Last month Playbill ran an article on theater groups raising money for their projects through Kickstarter. One example was Old Sound Room, a troupe comprised of current and former Yale School of Drama students. In June, the group’s inaugural production, Old Sound Room Lear, played for 9 performances in Harlem. The show presented an interesting mix of Shakespeare's King Lear—significantly condensed in running time, shorn of many characters and combining others—and contemporary theater touches, such as movement, musical interludes, and the voices of interviewees at the Lilian Booth Home for retired actors. OSR Lear placed front and center the story of Lear as a tale of aging, of the aged coming to terms with their changed status—loss of youth—and with the freshness of the next generation, compelled by ideas of its own. If that doesn’t quite sound like the play you remember, that’s the point. Old Sound Room side-stepped the tragic aspects of the play in an effort to find something more upbeat.
YSD students gain great training in how to speak Shakespeare, so that element of the show was strong—King Lear being one of the greatest plays ever written, of course—and they also undergo immense challenges of compression in what are called “Shakespeare Quartets” where an extremely scaled-down cast of four or five tackles one of the Bard’s plays in intensive workshop productions. Such skills served OSR in good stead in their version of Lear.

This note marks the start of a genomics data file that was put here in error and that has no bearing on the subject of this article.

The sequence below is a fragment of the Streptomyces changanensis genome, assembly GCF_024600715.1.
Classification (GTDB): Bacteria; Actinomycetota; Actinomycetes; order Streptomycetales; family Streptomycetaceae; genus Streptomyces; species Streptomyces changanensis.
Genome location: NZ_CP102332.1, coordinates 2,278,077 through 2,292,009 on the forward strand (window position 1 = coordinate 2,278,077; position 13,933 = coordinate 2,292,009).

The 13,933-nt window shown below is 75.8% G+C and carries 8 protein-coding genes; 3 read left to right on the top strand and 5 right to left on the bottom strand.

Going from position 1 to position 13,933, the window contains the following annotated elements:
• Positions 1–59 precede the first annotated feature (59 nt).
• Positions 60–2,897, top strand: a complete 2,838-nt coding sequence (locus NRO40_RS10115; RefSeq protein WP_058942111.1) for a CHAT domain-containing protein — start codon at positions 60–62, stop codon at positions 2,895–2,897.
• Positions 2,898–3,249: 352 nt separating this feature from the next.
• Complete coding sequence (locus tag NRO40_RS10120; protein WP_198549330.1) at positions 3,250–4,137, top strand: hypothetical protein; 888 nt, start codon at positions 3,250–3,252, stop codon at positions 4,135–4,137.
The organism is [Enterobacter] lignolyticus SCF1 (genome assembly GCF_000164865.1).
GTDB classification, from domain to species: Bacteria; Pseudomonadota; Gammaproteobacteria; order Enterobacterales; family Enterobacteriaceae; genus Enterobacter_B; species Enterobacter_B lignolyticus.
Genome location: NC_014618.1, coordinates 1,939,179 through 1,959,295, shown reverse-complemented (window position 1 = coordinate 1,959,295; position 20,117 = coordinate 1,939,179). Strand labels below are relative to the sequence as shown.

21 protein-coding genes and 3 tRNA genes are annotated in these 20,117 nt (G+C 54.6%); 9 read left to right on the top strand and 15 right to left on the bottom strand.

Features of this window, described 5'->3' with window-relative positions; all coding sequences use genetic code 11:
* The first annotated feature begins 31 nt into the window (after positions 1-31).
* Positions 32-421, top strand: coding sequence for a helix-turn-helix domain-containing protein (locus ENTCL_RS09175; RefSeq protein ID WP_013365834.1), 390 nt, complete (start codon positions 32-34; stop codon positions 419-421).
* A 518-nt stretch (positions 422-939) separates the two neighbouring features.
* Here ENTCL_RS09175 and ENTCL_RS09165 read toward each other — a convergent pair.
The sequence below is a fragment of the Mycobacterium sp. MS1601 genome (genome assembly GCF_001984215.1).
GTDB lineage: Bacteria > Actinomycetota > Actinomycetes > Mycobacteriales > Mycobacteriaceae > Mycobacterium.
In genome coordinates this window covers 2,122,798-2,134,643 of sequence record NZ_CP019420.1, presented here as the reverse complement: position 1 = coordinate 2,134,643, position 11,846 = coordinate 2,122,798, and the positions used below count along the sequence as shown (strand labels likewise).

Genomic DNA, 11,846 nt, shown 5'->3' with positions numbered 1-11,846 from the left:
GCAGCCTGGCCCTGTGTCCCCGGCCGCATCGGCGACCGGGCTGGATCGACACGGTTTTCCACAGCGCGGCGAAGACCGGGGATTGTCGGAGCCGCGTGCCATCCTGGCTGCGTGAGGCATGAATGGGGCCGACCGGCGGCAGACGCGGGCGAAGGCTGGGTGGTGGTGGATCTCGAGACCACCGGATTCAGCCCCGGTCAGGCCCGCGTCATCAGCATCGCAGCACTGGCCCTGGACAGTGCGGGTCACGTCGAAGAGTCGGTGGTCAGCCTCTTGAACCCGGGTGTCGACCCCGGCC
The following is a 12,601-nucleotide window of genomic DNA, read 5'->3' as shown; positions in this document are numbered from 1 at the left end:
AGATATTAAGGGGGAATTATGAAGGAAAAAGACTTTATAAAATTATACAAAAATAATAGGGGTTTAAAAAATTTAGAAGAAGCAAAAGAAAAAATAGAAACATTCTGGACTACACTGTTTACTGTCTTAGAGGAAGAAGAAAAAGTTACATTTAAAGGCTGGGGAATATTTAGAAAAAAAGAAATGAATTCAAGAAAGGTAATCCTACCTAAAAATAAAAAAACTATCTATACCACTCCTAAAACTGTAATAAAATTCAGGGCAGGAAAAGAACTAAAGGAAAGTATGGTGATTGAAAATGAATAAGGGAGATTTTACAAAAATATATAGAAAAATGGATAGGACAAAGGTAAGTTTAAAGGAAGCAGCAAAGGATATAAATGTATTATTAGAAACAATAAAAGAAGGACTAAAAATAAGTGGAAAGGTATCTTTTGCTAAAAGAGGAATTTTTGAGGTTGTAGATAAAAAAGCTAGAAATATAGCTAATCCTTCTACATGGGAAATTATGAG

Special mention should be made of Brian Wiles as Lear—head shaved for the occasion like a sort of sinister Daddy Warbucks; his rages were in-keeping with a Lear not mad so much as vain with an old man’s self-regard that added pathos to the performance. The scene on the heath in the storm was particularly memorable with Wiles bound by several ropes he tugged this way and that, making scary lunges at the nearby audience. As the evil sisters, Goneril and Regen, Elia Monte-Brown and Adina Verson, respectively, managed to find some good in the girls, as daughters beset by an unruly and uncooperative elder who has “ever but slenderly known himself.” It was easy to picture the offspring of aged Baby Boomers joining forces against the spoiled brats their parents have become, with Sophie von Haselberg's Fool a kind of doting stepchild.
Fisher Neal, as Kent, engaged Lear from time to time with lively argument, and Laura Gragtmans gave an affecting aura to Cordelia who combined with the role of Edgar—Gloucester’s good son—and ended alive by her father’s side. Here, with no Gloucester in the cast, Lear endured the blinding that befalls the latter, ending his days in peace with his faithful daughter, à la Oedipus, blinded and beggared at Colonus. The condensation of the play created a more recuperative evening, but it made of Edmund (Dan O’Brien) a more toothless villain such as is found in Shakespeare’s comedies. O’Brien did a nice turn as the discontented upstart, unmatched, here, with any good brother to "gall his kibe."